[Monday Motivation] Meet Jasper Paul, who has rehabilitated over 1,500 destitute in Hyderabad

A strong believer of ‘Second Chance’, Hyderabad-based Jasper Paul founded an NGO with the same name to rehabilitate the destitute in the city.

Nineteen-year-old Jasper Paul — a Hyderabad-based student — was a motor enthusiast. However, his passion for speed failed him when he met with a tragic accident on a highway.

“I never thought I’d make it. But I managed to survive without a scratch, even though my car didn’t make it. I knew I didn’t just get another chance only to waste it again,” Jasper tells SocialStory.

The car did not survive the crash, but Jasper made it alive without a scratch, making him believe in the 'Second Chance'.

One day, while the then engineering student was passing by the Secunderabad Railway Station, he came across a 98-year-old woman, who was laying on the road — ill and injured — so much so that maggots were eating up her wound. 

Seeing how none of the onlookers was helping her, Jasper took the elderly woman to the nearest government hospital. However, it did not treat her unless the maggots were removed.

That was the first time it dawned on him that there are hundreds of people out there struggling just like this woman. While he removed the maggots manually with an earbud from her arm, he also wanted to find her some help.

He shared a video of the woman on social media, and in no time, many people connected with him, and he was able to put her in an old age home. In fact, she could also meet her family, who resided in a village in Telangana and were looking for her.

Jasper Paul (in the centre) with the residents of Second Chance Foundation.

“Since that day, I knew I wanted to serve these people on the streets. I started working with many old age homes and volunteering my time to rescue people, feed and clean them, and also learned the local language to engage with them,” he shares.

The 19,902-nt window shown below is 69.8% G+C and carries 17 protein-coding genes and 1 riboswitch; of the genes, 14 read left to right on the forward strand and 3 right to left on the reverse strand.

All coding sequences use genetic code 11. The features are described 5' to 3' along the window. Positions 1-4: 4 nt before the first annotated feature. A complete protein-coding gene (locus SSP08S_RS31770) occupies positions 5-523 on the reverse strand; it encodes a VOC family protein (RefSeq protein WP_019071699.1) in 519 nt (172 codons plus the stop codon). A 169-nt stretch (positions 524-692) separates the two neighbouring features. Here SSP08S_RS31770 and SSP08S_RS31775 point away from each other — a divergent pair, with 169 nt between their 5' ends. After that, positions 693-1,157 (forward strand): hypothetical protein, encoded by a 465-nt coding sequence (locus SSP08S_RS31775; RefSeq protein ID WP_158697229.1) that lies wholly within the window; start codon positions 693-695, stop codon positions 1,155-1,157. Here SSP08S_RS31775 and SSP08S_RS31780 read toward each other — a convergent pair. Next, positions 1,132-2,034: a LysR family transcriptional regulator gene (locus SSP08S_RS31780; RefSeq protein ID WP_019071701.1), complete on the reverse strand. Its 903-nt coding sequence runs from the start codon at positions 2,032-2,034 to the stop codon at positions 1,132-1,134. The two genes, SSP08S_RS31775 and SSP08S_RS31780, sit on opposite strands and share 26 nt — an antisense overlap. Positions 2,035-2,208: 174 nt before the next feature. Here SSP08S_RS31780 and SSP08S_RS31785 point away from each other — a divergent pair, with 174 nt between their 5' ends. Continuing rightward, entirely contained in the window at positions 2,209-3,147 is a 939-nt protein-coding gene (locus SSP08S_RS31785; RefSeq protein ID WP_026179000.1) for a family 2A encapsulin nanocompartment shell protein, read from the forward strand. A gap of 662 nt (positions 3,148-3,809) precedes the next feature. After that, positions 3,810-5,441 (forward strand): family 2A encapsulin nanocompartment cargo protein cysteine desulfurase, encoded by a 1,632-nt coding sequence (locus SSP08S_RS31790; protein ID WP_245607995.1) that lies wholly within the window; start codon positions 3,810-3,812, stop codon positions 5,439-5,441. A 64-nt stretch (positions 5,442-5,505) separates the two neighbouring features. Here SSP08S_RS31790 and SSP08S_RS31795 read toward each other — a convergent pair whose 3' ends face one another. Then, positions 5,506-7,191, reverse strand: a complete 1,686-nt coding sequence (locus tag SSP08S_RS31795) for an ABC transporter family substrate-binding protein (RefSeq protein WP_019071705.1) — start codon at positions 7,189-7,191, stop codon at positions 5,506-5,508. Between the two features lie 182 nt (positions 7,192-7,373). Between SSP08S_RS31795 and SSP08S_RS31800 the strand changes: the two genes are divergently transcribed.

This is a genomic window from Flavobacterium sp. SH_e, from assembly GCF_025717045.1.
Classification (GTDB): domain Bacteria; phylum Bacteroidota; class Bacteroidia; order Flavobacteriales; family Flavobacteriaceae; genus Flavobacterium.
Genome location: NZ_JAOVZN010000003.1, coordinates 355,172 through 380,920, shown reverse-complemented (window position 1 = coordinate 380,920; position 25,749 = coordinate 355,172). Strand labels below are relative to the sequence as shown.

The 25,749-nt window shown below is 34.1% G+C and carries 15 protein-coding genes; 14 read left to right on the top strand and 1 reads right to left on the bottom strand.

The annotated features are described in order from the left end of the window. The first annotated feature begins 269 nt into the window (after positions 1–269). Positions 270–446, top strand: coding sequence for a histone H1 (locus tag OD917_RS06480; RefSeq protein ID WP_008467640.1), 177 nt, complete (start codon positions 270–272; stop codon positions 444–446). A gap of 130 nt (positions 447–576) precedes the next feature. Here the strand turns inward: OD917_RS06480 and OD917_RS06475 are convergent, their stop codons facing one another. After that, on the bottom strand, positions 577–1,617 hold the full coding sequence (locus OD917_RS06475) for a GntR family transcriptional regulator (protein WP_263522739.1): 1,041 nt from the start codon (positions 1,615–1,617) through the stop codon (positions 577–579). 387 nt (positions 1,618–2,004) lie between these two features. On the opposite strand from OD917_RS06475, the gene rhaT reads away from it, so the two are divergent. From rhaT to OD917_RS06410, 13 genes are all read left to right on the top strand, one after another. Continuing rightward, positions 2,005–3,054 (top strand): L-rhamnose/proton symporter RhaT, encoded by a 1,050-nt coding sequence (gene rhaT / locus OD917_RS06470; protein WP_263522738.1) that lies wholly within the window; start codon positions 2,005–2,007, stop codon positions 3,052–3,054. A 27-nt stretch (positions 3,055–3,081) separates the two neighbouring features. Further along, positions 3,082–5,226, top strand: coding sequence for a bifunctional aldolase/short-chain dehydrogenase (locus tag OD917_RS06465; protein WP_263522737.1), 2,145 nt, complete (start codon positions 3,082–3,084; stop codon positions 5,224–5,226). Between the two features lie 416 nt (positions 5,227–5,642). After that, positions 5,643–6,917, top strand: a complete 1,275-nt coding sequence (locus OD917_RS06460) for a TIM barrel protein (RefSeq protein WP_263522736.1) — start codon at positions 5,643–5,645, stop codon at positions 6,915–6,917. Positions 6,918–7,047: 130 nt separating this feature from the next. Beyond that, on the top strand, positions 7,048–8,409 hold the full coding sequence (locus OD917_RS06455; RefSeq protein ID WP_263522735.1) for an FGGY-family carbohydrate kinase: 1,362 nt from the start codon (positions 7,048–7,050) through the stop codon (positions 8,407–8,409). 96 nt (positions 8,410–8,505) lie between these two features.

After doing this for over three years, Jasper founded his own NGO ‘Second Chance Foundation’ in 2017 as he believed everybody deserves a second chance, just like he did.

A second chance at life

“We rescue, rehabilitate, and provide care for the destitute with our team of over 20 employees and a few doctors who volunteer their time. So far, we’ve managed to rescue over 1500 people,” Jasper says. His wife, Theresa, has also joined him in this work.

In fact, it has managed to reunite over 300 people with their families who had gone missing. Unfortunately, in some cases, the families do not want to take them back.

Jasper with his wife Theresa

“They only come after their death to collect their death certificates. We even had one person who did not even fulfil his mother’s dying wish of seeing her son for one last time,” Jasper recalls.

Despite the woeful stories, the NGO ensures the inmates live a dignified life. Most of them come into the homes in the direst states but look entirely different after they are cleaned up.

Rescue, rehabilitate, rejuvenate

At present, Second Chance has three shelter homes in Hyderabad — all of which are rented. These shelter homes house about 150 destitute people.

Over the years, Second Chance has built a network of donors who are helping the functioning of the organisation.

“Back when we started, getting a bag of rice was also a challenge. It was difficult to sustain, but we never focused on the money aspect. Many people always supported us seeing the work we do,” he says.

Jasper has been able to raise funds from crowdfunding platforms like Milaap, DonateKart, and Ketto, which has helped the NGO become self-sufficient for now.

Some of the transformations of the residents at Second Chance.

Challenging times

Jasper says, initially, it was difficult for him to manage all the operations by himself — from rescuing to rehabilitating. He also faced issues while finding employees for the NGO, but the work got divided once they joined.

“We have trained the staff to not only help the inmates but also be kind and compassionate towards them and make them feel safe,” says Jasper.

Further, finding a place for the shelters proved a challenging task as no one was ready to provide their properties on rent. But it only depends on how one maintains it, says Jasper, adding the cleanliness is never compromised in any of Second Chances homes.

In fact, the local police had doubts about the NGO’s operation because of the increased number of human trafficking cases. But, the team now works hand-in-hand with the who help out with the rescues.

During the COVID-19 pandemic, while Second Chances was involved in relief work, it also tried to stay as safe as possible. However, about 11 residents of the shelter and two staff members contracted the virus in May 2021 but recovered from it soon.

The team of Second Chance outside one of the shelter homes.

The road ahead

“While I don’t want my kind of homes to exist, in the sense that people should take care of their parents, I want to build a huge shelter home for the destitute after buying our own land,” says Jasper.

At present, Second Chance is building a hospital for the poor to provide them with free treatment. The hospital — which will be up and running in the following month — plans to collect basic charges for treatment from others.

“I want to build a paradise for them, where they can have a world of their own so that they can enjoy their last moments of life,” Jasper concludes.

Edited by Suman Singh